Plenty of plastic materials were studied to find the right choice to stand up to the mechanical stresses intraoral sensors must face, and it had to be able to be closed completely to protect the electronic components during sterilization. Still, the material had to feel right to both the patient and the clinician.

Any time a new material or new piece of the sensor was considered, it sent Koeppen and his team back to work determining the logistical implications of this new part being included in the final version. It was important for him to make sure everything stayed on schedule and lived up to the company’s standards.

“When we anticipate changes, we’re side by side with engineers, checking lead times, working to leverage not only our internal resources but across our whole supply chain, as well as across our parent company to make sure we pull out all the stops to hit project timing and project quality,” he said.

Impieri recalls that after the design was close to ready and a working unit was put into a real clinical setting, the clinician was asked to swap the sensor he was using for a GXS-700 prototype in the middle of taking a full mouth series. He knew they had reached a goal when the patient immediately commented on the new sensor’s enhanced comfort.

“That was a great moment, because after all of our blind testing and everything we tried during the development, we could see the results right there in a clinical environment, and it was great,” he said.

When it came to developing the direct USB connection, it was all about minimizing the electronic components the sensor required so they would all fit on the back, and Impieri said a big R&D push in this area was among the first things they did when undertaking the project.

Ready for the public

Once the engineering and design was good to go, it was time for all of the resources Koeppen and his team had lined up to be put into action. He needed to be ready to meet whatever demand was generated by the engineering team’s developments. With this sensor he felt it would be big, and he felt everything was in place.

“Once we internally decide this product is ready for market, we need to be able to run 100 mph and meet or exceed customer demands and dealer demands out there,” he said. “I can say with a big grin on my face that when we cross-functionally signed off that this product was ready to go to market, I had the highest confidence in our manufacturing processes, our people building the product, our supply chain and our partners. I felt really good when we went past that last toll-gate that from this point on the momentum was going to be unstoppable.”

Of course getting that momentum all revved up was the task of another part of the Gendex team-sales. William Popek, one of Gendex’s Directors of Sales, began his involvement with the GXS-700 project about 12 months ahead of launch. He and the other directors were brought in to help define the sensor’s most attractive features and, through regional training sessions, to educate the entire sales team on every detail about the new technology.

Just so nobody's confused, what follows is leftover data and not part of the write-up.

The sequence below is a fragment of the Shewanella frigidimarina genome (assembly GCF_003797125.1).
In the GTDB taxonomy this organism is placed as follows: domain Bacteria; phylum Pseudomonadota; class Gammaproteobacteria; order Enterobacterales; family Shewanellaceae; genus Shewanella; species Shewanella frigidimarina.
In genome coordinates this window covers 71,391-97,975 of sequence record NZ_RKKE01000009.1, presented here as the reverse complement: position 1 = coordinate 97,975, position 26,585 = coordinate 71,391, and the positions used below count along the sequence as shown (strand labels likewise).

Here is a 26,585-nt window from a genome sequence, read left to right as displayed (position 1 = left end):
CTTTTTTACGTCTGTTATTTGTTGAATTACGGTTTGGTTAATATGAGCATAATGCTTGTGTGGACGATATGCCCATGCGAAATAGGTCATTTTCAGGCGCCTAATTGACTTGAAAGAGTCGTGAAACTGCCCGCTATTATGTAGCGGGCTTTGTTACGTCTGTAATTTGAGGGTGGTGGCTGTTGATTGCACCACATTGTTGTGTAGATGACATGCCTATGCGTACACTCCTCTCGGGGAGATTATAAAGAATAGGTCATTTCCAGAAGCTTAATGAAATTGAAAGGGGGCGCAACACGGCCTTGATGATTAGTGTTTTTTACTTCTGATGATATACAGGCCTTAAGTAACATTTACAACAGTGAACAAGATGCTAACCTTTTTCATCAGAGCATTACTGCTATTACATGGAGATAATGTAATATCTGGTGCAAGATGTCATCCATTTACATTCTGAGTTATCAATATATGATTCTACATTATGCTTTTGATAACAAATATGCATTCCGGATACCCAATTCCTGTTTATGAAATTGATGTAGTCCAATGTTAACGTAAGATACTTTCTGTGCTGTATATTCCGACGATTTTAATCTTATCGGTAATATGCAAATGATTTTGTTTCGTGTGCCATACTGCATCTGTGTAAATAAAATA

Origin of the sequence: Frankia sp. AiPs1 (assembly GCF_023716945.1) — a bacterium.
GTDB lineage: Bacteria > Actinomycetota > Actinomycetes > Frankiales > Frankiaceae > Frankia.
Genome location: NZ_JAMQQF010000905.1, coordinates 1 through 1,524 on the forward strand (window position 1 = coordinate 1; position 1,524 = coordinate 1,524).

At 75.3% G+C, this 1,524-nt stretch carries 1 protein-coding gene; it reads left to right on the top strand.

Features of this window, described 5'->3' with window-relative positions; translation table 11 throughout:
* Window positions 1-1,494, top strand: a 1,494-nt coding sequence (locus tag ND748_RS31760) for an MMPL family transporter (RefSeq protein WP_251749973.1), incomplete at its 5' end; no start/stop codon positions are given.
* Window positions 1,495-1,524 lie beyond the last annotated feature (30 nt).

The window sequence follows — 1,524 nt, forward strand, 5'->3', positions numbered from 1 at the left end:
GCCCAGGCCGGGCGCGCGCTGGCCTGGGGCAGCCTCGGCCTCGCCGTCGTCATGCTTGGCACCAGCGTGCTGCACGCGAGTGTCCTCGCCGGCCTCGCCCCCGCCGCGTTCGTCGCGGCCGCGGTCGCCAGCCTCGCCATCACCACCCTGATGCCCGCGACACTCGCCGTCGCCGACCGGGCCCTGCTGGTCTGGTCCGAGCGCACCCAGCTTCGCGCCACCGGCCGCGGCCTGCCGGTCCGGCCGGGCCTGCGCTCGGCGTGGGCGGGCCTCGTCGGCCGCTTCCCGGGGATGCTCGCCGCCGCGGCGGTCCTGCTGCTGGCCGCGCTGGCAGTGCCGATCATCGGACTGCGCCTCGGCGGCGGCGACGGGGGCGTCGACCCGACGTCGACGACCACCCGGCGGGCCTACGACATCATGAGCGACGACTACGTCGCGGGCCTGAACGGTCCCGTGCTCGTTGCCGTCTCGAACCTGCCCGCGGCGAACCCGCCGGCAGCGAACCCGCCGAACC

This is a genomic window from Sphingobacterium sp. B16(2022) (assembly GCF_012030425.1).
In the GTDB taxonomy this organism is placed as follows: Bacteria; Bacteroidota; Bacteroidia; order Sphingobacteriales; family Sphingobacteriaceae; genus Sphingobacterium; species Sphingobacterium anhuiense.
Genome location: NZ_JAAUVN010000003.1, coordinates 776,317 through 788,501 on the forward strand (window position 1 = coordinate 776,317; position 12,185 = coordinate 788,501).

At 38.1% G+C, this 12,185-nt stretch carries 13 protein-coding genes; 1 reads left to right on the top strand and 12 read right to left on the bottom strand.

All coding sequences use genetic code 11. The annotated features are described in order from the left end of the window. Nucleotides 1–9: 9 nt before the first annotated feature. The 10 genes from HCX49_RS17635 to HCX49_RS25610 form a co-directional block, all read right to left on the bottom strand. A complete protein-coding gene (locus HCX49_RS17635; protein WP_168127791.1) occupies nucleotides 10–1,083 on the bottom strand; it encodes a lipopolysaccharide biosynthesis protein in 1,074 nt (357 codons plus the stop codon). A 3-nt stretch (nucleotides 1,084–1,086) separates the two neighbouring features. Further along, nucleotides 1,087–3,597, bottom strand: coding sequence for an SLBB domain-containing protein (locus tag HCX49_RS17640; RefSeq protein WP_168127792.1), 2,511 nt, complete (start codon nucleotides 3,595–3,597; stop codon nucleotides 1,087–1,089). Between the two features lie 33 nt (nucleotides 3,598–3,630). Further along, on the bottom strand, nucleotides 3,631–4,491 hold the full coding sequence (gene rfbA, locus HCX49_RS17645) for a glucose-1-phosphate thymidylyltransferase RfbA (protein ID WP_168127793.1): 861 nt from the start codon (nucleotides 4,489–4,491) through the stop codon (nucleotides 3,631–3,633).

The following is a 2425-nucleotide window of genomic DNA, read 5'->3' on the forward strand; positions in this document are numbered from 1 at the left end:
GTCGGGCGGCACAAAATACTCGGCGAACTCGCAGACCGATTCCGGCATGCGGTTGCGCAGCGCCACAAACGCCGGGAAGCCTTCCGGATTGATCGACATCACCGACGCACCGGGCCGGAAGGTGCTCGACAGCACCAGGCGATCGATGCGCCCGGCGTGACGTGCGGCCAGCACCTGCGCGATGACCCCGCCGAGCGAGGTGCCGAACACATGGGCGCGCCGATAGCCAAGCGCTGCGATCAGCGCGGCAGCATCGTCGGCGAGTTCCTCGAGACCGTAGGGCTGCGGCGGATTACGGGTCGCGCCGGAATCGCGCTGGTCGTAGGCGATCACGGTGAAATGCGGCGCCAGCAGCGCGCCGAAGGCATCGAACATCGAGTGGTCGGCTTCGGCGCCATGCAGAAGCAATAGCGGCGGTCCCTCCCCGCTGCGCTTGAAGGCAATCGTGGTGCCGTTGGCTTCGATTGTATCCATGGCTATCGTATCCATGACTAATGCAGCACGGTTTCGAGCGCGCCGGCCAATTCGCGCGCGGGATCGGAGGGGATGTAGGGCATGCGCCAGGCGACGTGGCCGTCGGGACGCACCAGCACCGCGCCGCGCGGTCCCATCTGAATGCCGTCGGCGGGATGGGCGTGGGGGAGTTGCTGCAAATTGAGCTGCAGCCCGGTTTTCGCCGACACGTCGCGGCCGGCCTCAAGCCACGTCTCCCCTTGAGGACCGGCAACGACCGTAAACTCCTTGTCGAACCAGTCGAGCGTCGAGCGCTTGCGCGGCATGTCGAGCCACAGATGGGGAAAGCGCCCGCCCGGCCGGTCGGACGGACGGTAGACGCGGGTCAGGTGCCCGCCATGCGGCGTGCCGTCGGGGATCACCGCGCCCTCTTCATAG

Popek said the experience his sales team gained through previous launches made it easier to get them up to speed on the newest launch. With the high-quality images and the sensor’s physical properties as the headline features, being prepared to thoroughly discuss the sensor in front of clinicians at a tradeshow or in their practice was the real key.

“Each representative has their own unique style on how they deliver information, but we all need to be well-educated so that we know our facts, know our features, and know our benefits,” he said. “Ultimately when we’re one-on-one with a doctor, this is where it all comes into play. There’s a lot of dentists who are technically inclined and want to hear the details, and then there’s other doctors who only want to hear about how it will improve efficiency, and others who just want to know it provides a better image for diagnosis. We come to the table prepared to answer any question that is asked of us.”

One feature of the sensor that has proven attractive to dentists is that it is available in both Size 2 and Size 1, which makes it ideal for pediatric patients. Popek said being able to offer the GXS-700’s image quality to dentists with big pediatric patient populations is important, and Dr. Flucke said having the Size 1 sensor has been a huge advantage for his practice.

“They did a nice job of designing the form factor. It’s not real thick, the edges are rounded, it’s easy to place,” he said. “We used to spend a lot of time on children trying to get images and we’d frequently be relegated to phosphor plates, which is digital x-ray, but it’s certainly not a state-of-the-art digital x-ray. It’s nice to be able to have a No. 1 sensor that children don’t bite or gag on.”

Putting it into practice

Of course making sure the company had that real-world clinical feedback was key to bringing the GXS-700 sensor to market. While other clinicians advised Gendex during the design process, Dr. Flucke said he was thrilled and honored to have the chance to be the first to put the sensor through its paces at a busy practice.

After a month of testing the sensor, Dr. Flucke was on hand as Gendex officially launched the GXS-700 in May at this year’s California Dental Association meeting in Anaheim, Calif. Popek said tradeshows like that are an ideal way to show a large number of dentists just what the sensor can do, and having Dr. Flucke there to answer questions was important.

“When you hear it from an actual user, an actual owner, it can make all the difference in the world,” he said.

Dr. Flucke understood he would be called on to be that voice and he wanted to be sure he could provide honest answers to just about any question. He feels that honesty goes both ways between him and other clinicians as well as between him and Gendex, a company he said he is proud to work with because, “I really truly feel that they’re concerned not only about the doctor, but about the patient as well.”

During his prelaunch time with the GXS-700, he and his staff made sure to move the sensor around between operatories and computers while using it with a variety of positioners. They all came away impressed, with Dr. Flucke describing the sensor as “a workhorse” that he can count on to provide a great diagnostic image without the need for further digital enhancement.

“I’m still thrilled with it. The image is just that good,” he said. “Even after five months I’m still looking at the images and routinely blown away by what I see.”

He also still enjoys being there when a fellow dentist first gets to see the images captured by the GXS-700. In the months since the launch, Dr. Flucke has attended other meetings where Gendex was demonstrating the sensor’s capabilities, and he’s always excited to watch another clinician experience the same thrill he and his staff felt when they were summoned over the intercom to see their first GXS-700 image.

“It’s still pretty neat to see somebody go, ‘Wow that’s pretty sharp,’ ” he said. “And it is.”